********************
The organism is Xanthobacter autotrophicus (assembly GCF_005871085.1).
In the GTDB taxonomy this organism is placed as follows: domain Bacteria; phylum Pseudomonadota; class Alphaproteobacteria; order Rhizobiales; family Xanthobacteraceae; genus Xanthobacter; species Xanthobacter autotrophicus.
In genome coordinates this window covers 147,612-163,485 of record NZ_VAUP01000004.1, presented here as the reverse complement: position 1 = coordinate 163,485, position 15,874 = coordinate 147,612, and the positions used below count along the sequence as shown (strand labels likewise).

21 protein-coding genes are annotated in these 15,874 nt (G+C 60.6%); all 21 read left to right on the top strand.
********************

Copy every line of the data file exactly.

The organism is Xanthobacter autotrophicus (assembly GCF_005871085.1).
In the GTDB taxonomy this organism is placed as follows: domain Bacteria; phylum Pseudomonadota; class Alphaproteobacteria; order Rhizobiales; family Xanthobacteraceae; genus Xanthobacter; species Xanthobacter autotrophicus.
In genome coordinates this window covers 147,612-163,485 of record NZ_VAUP01000004.1, presented here as the reverse complement: position 1 = coordinate 163,485, position 15,874 = coordinate 147,612, and the positions used below count along the sequence as shown (strand labels likewise).

21 protein-coding genes are annotated in these 15,874 nt (G+C 60.6%); all 21 read left to right on the top strand.